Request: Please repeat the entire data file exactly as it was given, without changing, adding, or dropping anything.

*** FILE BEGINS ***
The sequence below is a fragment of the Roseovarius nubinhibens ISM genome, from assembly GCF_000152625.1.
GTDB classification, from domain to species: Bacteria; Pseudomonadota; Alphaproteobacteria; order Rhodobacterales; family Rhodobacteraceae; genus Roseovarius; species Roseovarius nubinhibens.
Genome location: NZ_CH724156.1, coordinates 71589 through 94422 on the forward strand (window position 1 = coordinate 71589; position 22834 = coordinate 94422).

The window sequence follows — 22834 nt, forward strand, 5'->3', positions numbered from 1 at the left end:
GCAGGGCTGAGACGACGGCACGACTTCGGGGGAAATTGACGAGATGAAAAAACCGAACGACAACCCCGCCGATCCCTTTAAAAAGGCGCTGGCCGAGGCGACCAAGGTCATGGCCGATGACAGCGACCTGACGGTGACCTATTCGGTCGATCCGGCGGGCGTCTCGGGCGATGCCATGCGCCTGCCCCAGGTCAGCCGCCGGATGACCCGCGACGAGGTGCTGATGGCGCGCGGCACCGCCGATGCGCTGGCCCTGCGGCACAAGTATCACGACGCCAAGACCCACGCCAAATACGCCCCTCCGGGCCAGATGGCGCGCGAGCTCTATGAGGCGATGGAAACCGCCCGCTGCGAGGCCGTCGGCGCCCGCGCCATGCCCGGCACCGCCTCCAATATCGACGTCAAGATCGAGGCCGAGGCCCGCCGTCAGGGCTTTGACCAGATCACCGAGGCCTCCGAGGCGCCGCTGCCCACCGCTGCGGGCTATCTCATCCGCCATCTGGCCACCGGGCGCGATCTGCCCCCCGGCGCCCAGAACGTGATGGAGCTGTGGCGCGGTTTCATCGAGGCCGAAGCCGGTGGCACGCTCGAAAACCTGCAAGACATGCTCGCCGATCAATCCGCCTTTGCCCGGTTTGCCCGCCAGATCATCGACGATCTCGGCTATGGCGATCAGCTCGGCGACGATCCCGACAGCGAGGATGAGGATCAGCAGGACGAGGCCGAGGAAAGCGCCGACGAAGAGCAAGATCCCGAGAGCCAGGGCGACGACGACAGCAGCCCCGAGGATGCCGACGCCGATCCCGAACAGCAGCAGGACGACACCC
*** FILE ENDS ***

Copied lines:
The sequence below is a fragment of the Roseovarius nubinhibens ISM genome, from assembly GCF_000152625.1.
GTDB classification, from domain to species: Bacteria; Pseudomonadota; Alphaproteobacteria; order Rhodobacterales; family Rhodobacteraceae; genus Roseovarius; species Roseovarius nubinhibens.
Genome location: NZ_CH724156.1, coordinates 71589 through 94422 on the forward strand (window position 1 = coordinate 71589; position 22834 = coordinate 94422).

The window sequence follows — 22834 nt, forward strand, 5'->3', positions numbered from 1 at the left end:
GCAGGGCTGAGACGACGGCACGACTTCGGGGGAAATTGACGAGATGAAAAAACCGAACGACAACCCCGCCGATCCCTTTAAAAAGGCGCTGGCCGAGGCGACCAAGGTCATGGCCGATGACAGCGACCTGACGGTGACCTATTCGGTCGATCCGGCGGGCGTCTCGGGCGATGCCATGCGCCTGCCCCAGGTCAGCCGCCGGATGACCCGCGACGAGGTGCTGATGGCGCGCGGCACCGCCGATGCGCTGGCCCTGCGGCACAAGTATCACGACGCCAAGACCCACGCCAAATACGCCCCTCCGGGCCAGATGGCGCGCGAGCTCTATGAGGCGATGGAAACCGCCCGCTGCGAGGCCGTCGGCGCCCGCGCCATGCCCGGCACCGCCTCCAATATCGACGTCAAGATCGAGGCCGAGGCCCGCCGTCAGGGCTTTGACCAGATCACCGAGGCCTCCGAGGCGCCGCTGCCCACCGCTGCGGGCTATCTCATCCGCCATCTGGCCACCGGGCGCGATCTGCCCCCCGGCGCCCAGAACGTGATGGAGCTGTGGCGCGGTTTCATCGAGGCCGAAGCCGGTGGCACGCTCGAAAACCTGCAAGACATGCTCGCCGATCAATCCGCCTTTGCCCGGTTTGCCCGCCAGATCATCGACGATCTCGGCTATGGCGATCAGCTCGGCGACGATCCCGACAGCGAGGATGAGGATCAGCAGGACGAGGCCGAGGAAAGCGCCGACGAAGAGCAAGATCCCGAGAGCCAGGGCGACGACGACAGCAGCCCCGAGGATGCCGACGCCGATCCCGAACAGCAGCAGGACGACACCC